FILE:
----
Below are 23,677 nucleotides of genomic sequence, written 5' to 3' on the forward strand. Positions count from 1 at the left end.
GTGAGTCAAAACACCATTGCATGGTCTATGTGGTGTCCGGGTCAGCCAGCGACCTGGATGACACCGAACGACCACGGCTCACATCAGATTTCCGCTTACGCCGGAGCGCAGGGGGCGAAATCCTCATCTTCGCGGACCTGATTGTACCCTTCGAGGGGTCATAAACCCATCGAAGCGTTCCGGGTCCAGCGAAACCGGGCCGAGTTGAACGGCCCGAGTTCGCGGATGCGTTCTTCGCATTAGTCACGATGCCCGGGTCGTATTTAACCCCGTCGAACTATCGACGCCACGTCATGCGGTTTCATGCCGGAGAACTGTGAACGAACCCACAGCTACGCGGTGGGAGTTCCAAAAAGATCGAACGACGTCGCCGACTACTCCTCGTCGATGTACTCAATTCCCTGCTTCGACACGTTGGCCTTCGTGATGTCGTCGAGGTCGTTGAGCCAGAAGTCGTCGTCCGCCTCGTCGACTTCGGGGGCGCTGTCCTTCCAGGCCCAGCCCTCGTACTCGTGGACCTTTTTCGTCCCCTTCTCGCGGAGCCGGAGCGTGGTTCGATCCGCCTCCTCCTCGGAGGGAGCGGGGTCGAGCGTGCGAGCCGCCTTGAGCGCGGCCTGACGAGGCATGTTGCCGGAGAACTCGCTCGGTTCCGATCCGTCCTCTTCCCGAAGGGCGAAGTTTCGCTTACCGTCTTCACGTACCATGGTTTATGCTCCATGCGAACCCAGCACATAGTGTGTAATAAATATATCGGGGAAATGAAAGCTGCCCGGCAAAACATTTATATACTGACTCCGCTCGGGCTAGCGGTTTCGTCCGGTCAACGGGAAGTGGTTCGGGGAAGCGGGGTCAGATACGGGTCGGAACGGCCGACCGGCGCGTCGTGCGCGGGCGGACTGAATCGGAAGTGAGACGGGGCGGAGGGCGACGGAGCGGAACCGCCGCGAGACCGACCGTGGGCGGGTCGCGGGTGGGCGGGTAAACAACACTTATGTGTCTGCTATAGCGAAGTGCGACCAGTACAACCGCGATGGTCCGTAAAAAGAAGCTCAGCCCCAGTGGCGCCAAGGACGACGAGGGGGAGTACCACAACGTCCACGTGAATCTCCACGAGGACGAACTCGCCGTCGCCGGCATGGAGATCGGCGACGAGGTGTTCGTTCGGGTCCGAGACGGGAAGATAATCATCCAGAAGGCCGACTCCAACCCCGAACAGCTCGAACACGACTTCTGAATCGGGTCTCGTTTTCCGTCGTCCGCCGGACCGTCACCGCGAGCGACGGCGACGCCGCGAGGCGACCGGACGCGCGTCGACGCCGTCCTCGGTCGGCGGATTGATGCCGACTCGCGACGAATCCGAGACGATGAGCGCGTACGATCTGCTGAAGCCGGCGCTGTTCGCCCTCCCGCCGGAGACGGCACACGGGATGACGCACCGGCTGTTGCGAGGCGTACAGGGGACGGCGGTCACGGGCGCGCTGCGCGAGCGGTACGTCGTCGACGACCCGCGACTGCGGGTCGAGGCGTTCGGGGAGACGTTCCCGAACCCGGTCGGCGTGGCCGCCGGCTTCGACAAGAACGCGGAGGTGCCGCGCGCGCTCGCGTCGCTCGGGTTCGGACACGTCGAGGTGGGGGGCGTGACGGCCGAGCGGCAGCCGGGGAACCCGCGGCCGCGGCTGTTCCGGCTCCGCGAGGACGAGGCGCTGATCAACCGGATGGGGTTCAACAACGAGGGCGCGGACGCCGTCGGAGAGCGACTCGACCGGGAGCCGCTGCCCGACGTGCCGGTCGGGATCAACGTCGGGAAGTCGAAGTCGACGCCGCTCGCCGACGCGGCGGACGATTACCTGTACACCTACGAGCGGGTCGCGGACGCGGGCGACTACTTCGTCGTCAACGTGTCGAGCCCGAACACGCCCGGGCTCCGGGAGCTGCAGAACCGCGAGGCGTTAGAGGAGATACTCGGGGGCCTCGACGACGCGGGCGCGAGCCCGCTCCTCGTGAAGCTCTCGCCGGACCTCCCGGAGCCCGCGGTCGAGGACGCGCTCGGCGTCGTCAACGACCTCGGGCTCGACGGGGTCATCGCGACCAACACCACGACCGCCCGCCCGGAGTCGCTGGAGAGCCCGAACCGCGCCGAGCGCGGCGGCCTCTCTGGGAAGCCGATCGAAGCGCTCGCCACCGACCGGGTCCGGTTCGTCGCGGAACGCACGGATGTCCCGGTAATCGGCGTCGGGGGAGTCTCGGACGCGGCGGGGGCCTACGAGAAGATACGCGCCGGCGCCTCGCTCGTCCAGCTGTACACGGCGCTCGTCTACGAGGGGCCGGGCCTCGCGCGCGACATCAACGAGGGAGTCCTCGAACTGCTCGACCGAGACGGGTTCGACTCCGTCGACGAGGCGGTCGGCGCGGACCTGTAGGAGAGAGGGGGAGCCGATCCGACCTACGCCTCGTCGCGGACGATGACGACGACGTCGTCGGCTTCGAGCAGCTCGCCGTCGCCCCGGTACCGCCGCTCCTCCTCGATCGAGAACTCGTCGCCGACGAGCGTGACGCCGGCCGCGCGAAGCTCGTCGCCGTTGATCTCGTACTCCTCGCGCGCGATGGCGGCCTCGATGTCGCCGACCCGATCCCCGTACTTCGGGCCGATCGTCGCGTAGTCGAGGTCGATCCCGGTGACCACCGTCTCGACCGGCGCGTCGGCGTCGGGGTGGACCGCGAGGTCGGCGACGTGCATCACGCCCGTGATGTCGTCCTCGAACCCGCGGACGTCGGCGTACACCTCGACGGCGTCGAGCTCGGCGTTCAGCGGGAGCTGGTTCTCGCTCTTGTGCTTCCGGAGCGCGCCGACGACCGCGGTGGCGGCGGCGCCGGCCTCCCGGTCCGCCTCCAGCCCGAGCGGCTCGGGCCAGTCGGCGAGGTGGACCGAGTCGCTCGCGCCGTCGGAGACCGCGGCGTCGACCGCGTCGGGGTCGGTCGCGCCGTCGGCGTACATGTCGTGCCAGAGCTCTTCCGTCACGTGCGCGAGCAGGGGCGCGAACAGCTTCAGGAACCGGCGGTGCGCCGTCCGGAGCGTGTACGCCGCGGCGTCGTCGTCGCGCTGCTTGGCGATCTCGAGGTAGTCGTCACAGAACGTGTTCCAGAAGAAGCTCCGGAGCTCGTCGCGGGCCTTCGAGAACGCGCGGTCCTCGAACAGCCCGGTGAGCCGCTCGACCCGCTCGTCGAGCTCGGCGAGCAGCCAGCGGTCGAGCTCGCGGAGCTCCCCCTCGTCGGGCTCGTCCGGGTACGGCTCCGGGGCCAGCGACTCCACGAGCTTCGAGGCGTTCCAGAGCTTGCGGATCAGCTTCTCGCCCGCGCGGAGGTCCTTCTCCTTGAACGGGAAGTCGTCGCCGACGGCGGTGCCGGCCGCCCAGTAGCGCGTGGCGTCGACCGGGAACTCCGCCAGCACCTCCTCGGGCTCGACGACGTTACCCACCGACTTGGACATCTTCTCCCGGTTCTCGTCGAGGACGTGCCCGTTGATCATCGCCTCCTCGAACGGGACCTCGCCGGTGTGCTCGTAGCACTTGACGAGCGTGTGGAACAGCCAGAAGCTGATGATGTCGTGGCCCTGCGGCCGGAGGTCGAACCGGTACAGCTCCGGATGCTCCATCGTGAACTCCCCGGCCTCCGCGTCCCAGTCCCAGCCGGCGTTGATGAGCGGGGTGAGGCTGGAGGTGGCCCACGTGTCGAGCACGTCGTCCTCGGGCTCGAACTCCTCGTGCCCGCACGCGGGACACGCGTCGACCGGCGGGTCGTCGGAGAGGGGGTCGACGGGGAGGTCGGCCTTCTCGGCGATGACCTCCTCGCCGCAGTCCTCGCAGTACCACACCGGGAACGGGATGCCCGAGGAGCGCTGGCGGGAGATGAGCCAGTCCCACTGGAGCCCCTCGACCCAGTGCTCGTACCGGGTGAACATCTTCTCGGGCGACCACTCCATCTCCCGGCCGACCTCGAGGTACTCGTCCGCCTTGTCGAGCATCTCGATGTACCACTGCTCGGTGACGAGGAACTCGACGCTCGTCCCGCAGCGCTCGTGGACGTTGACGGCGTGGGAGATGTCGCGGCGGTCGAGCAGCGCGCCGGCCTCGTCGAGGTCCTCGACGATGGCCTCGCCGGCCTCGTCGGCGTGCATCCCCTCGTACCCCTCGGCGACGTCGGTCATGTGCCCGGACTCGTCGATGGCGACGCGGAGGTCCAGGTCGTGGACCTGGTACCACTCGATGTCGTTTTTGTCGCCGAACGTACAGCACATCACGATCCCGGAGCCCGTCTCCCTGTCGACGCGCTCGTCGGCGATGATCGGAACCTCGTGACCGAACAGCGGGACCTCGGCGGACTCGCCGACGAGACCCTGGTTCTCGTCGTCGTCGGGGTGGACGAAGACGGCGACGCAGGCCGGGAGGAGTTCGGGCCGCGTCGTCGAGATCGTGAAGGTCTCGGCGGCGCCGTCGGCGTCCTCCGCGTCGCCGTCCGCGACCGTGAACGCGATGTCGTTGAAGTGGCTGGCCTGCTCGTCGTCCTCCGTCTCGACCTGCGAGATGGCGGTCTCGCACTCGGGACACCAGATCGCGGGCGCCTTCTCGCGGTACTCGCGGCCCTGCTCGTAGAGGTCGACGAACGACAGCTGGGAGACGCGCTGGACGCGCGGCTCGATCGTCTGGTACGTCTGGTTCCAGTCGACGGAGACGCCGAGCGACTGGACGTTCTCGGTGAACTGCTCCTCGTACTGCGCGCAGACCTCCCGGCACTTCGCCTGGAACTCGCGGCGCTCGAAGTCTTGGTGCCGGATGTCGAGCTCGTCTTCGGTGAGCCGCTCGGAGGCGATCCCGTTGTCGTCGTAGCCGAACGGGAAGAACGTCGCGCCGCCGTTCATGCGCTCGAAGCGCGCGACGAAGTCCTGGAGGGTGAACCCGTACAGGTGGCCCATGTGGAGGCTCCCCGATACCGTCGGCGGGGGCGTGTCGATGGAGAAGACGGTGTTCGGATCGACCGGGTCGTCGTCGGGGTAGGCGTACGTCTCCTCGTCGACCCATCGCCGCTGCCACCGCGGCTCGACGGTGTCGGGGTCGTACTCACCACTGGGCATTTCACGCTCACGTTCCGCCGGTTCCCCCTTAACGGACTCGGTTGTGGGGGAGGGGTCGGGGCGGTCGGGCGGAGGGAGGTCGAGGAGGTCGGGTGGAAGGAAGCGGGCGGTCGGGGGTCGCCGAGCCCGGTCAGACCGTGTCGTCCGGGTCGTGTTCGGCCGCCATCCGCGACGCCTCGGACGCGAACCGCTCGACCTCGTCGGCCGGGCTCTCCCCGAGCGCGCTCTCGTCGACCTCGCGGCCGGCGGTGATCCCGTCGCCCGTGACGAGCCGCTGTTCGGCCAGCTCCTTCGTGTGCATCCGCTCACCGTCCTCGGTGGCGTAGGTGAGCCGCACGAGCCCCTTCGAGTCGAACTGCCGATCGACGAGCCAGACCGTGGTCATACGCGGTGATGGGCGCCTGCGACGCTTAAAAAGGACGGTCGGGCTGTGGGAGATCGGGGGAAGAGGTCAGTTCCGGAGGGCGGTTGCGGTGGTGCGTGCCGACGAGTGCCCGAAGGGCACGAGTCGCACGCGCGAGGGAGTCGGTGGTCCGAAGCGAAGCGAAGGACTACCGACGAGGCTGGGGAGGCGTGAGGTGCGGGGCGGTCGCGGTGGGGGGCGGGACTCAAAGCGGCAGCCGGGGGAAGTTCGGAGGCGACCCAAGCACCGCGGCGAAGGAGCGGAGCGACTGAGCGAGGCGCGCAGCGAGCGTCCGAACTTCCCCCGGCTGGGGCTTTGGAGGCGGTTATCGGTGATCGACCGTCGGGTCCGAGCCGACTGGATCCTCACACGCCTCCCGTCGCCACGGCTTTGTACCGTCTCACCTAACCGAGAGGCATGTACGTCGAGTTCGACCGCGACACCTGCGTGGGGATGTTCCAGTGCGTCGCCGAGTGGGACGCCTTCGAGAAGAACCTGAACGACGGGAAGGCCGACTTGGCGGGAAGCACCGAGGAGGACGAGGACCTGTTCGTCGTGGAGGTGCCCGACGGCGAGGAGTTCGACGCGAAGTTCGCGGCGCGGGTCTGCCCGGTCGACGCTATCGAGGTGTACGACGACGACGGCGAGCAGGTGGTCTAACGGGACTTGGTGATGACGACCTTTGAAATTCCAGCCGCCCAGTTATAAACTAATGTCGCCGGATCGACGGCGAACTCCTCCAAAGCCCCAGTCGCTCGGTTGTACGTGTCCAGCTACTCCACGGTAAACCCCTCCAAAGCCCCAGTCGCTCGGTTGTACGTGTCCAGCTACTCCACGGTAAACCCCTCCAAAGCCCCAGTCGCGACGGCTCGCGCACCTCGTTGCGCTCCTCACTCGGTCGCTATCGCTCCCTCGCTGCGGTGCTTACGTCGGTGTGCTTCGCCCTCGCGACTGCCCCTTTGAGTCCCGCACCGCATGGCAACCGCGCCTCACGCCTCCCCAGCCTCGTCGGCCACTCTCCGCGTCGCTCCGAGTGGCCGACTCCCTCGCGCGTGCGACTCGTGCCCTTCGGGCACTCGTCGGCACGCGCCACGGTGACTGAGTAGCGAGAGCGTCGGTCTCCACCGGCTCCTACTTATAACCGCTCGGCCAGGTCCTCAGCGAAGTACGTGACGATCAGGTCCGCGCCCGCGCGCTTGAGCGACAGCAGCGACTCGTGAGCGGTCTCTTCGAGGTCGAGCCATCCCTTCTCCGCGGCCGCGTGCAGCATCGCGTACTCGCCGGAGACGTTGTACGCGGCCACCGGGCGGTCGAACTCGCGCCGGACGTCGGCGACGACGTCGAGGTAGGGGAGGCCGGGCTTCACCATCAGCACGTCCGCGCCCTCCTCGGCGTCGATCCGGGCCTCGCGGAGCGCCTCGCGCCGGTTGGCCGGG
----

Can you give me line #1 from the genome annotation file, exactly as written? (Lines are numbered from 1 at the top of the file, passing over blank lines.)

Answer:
Below are 23,677 nucleotides of genomic sequence, written 5' to 3' on the forward strand. Positions count from 1 at the left end.